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Combining search terms

  • <Search History>: retrieving and combining previous searches.
    • Each search request will be kept until the end of the session and can be viewed in the <Search History>. When more than one database(section) is selected the individual results for each database(section) are listed. These results can be recuperated afterwards from the <Search History> screen for renewed display or for making combinations.

    • Check off the appropriate boxes in front of the different sets and combine them by clicking on the boolean operator buttons <and> or <or> in the yellow bar. The results of this procedure are presented in a new set.
    • Clicking on the appropriate button will display these results.

    • An alternative method is typing the numbers preceding the wanted sets in the data entry box and combine them. That way more complex combinations can be made (cfr. combinations in command mode). Be sure to include the "#" symbol (use the <Alt Gr> key), otherwise the cardinal number itself is searched, not the set with that number. E.g. "(#1 or #6) and (#3 or #5).

  • Different search terms (or search sets) can also be combined in command mode:
    • "AND": section: both term1 and term2. E.g. "aids AND tuberculosis".

    • "OR": union: term1 or term2 or both term1 and term2. E.g. "rwanda OR burundi".

    • "NOT": exclusion: term1 but not term2. E.g. "mycobacterium NOT tuberculosis"

    • The following are alternatives for the 'AND' operator, specifying the distance between both terms:
      • "WITH": term1 and term2 appear within the same field.
      • "NEAR": term1 and term2 appear within the same sentence.
      • "NEAR3": term1 and term2 appear within the same sentence, but with a maximum of 3 words apart. Obviously, other numbers can be specified, e.g. 'NEAR2", "NEAR5", etc.
      • No operator is used: when 2 or more terms are entered without an operator (e.g. "viral diseases"), the system not only looks for references in which both words appear (cf. "AND"), but also verifies whether they appear one immediately after the other, irrespective of internal order. This relation is much closer than " AND" and equivalent to "NEAR2".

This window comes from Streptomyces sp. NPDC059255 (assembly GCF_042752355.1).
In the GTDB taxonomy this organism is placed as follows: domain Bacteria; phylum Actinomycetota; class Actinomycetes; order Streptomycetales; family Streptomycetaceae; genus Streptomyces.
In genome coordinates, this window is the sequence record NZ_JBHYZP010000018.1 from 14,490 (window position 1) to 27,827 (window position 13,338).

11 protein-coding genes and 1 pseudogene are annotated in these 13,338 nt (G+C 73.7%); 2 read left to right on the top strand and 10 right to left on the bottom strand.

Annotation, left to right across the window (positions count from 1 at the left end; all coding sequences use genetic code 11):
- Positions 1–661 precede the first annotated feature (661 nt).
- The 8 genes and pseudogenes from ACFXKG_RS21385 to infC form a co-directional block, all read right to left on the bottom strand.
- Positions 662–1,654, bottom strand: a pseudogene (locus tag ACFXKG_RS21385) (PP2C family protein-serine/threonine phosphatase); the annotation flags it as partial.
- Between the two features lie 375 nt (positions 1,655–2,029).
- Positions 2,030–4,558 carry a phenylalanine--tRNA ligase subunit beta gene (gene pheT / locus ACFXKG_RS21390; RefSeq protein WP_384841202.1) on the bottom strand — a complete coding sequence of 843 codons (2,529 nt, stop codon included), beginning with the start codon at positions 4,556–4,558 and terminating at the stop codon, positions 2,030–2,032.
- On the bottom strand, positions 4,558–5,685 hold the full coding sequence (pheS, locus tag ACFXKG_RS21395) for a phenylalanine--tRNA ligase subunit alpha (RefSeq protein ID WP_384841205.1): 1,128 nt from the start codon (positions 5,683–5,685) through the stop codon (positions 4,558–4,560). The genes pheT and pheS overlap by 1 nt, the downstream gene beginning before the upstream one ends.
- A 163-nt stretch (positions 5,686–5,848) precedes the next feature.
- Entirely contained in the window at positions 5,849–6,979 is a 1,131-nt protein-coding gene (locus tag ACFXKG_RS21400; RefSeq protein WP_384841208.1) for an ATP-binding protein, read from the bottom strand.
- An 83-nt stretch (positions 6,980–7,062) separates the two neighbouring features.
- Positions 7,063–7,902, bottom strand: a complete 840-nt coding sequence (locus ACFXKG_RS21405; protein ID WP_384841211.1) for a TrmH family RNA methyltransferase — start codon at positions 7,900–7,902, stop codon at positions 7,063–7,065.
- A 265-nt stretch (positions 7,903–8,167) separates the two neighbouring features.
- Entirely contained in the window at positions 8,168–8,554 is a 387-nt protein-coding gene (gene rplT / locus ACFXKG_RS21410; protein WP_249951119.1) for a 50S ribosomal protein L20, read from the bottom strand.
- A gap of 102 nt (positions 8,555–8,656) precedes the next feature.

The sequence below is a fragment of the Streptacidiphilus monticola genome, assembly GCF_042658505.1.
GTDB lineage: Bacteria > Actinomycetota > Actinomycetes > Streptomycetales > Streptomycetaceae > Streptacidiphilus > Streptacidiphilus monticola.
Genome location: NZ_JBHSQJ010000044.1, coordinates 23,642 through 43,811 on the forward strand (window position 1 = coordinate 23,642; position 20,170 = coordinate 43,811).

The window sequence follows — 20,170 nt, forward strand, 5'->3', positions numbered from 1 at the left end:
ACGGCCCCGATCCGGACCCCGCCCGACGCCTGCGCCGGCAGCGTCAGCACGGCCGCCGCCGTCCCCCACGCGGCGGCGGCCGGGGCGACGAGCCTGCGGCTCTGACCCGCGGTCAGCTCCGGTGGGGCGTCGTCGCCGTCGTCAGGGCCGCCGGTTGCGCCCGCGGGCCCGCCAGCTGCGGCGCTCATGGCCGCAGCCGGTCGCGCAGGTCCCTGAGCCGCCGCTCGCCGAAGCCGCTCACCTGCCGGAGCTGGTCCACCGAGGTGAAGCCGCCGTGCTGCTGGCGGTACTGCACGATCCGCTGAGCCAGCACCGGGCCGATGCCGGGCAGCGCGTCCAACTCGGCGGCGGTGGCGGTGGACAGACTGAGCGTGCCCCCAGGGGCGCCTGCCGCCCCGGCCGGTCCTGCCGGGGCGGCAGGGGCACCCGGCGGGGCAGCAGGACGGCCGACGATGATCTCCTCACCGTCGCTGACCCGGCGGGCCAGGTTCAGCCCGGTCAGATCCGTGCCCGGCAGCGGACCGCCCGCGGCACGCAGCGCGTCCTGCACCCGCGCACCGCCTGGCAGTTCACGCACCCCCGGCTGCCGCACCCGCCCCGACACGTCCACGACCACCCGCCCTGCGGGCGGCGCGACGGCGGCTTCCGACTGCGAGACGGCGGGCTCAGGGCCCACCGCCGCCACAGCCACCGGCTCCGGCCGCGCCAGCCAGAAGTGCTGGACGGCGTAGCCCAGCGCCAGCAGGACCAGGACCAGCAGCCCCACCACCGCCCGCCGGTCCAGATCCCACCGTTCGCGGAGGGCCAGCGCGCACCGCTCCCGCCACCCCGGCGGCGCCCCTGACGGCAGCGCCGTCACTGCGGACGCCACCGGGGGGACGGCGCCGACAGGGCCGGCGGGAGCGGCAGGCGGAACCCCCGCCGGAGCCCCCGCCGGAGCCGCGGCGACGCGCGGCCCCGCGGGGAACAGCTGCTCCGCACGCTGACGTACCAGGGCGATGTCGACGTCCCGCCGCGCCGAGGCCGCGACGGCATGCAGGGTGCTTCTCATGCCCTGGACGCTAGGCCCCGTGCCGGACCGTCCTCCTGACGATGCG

• Obviously, more than two terms can be combined. Be sure to use brackets to specify the correct relationships. The following search requests give quite different results, the second being the most sensible.
      • "malaria OR cholera AND rwanda OR burundi"
      • "(malaria OR cholera) AND (rwanda OR burundi)"
      • "malaria OR (cholera AND rwanda) OR burundi"

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    Limiting retrieval results

    With this function you can, similarly as in field specific retrieval, limit the search to certain "values". Typical 'limit' fields are "Language" and "Publication year".

    • As explained above, see: (<Search>), a few obvious options can easily be selected by simply clicking in the check boxes on the right-hand side of the <Search> screen.

    • A complete range of 'limit' fields becomes available by clicking on the <Change> button at the right-hand top of that same screen. Choose a field from the list on the left, proceed on the right-hand side to set one or multiple value(s). Validate your choice by clicking on <OK>.

      Attention: don't forget to clear the limits when they are no longer needed.